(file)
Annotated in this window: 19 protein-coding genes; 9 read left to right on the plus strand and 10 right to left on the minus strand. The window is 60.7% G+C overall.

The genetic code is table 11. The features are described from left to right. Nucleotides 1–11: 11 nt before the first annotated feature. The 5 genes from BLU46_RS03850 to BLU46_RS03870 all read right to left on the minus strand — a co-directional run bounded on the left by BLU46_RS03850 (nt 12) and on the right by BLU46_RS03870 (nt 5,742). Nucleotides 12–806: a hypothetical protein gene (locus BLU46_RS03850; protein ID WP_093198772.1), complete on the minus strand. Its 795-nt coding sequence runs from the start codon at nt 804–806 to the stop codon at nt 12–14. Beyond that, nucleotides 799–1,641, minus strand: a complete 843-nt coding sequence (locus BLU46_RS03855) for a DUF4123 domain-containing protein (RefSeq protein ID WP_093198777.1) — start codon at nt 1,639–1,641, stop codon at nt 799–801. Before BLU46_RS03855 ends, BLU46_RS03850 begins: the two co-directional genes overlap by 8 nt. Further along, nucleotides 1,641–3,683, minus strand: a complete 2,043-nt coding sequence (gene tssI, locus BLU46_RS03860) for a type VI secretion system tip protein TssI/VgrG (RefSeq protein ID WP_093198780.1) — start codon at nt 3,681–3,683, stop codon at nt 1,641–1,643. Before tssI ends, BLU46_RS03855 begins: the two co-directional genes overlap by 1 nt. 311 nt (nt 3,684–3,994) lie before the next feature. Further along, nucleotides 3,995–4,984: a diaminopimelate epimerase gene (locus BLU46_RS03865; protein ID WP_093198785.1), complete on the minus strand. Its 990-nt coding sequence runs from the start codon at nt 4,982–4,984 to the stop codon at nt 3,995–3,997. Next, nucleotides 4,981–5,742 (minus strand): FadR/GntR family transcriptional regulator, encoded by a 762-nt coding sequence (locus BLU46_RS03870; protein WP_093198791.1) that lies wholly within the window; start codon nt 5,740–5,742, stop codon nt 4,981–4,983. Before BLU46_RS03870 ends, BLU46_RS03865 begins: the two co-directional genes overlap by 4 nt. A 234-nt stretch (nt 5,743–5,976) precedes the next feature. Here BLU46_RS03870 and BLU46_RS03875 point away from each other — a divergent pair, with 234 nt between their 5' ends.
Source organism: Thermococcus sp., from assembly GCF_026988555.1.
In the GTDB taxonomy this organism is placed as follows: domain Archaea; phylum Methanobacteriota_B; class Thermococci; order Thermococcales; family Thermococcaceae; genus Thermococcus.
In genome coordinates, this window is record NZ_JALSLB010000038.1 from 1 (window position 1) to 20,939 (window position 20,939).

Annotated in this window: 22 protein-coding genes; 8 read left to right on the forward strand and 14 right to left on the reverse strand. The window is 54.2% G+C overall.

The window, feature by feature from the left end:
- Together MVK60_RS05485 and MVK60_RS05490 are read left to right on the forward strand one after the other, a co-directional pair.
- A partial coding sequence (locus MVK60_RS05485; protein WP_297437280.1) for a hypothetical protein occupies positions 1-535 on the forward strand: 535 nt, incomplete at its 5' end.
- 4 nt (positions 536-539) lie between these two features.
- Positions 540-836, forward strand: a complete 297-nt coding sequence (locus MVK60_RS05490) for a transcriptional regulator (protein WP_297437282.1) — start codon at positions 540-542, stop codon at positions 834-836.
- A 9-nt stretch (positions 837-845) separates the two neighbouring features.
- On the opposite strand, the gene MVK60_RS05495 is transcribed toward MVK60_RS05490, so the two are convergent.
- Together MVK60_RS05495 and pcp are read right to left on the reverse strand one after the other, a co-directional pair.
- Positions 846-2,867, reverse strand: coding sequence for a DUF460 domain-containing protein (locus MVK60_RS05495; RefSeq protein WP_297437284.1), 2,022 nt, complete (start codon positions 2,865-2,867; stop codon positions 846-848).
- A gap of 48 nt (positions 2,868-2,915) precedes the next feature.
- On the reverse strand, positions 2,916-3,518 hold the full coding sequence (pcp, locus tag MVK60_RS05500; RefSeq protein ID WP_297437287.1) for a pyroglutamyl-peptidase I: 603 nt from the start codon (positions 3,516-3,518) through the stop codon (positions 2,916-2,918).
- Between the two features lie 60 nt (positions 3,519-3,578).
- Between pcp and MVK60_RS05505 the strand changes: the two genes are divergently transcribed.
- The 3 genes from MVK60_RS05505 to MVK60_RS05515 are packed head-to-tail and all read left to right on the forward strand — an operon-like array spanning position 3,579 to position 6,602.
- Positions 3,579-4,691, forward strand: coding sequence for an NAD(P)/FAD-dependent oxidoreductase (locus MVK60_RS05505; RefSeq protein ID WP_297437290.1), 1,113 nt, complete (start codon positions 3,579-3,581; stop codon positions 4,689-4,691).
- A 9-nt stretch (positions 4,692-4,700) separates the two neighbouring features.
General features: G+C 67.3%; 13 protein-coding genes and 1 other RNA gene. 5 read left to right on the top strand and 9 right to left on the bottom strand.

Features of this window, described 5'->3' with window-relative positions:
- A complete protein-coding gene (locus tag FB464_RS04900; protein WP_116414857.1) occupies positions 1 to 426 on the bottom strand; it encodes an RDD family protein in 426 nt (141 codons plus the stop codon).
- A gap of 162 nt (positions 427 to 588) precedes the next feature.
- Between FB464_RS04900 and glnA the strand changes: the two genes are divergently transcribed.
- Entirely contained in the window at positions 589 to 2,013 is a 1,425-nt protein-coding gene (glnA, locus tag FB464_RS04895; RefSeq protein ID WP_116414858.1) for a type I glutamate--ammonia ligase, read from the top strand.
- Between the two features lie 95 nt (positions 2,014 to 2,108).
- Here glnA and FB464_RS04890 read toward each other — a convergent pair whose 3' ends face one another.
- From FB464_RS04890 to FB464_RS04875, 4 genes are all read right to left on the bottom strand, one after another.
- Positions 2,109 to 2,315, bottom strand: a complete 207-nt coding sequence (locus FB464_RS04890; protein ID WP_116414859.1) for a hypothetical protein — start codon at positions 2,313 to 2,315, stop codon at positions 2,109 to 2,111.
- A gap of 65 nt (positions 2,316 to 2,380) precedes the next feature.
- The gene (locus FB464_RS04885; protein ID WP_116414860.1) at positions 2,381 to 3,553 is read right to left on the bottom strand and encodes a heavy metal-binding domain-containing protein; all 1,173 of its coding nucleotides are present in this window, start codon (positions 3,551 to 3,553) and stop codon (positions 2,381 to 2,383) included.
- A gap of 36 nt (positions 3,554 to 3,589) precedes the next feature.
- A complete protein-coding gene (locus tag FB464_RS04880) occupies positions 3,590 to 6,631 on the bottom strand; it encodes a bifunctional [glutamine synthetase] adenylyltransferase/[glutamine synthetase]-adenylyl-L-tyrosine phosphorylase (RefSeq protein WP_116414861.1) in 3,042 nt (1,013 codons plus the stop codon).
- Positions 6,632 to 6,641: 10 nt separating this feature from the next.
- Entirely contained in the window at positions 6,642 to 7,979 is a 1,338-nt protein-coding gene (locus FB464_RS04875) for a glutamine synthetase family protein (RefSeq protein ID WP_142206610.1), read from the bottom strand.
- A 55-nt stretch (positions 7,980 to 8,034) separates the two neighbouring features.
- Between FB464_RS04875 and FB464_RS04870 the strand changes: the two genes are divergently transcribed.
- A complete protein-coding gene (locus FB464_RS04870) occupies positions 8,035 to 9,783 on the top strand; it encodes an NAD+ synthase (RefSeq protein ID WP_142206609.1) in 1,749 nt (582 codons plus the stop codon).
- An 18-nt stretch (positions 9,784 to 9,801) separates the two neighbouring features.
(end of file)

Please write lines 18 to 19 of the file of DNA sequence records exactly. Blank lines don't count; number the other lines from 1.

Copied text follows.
- Between the two features lie 60 nt (positions 3,519-3,578).
- Between pcp and MVK60_RS05505 the strand changes: the two genes are divergently transcribed.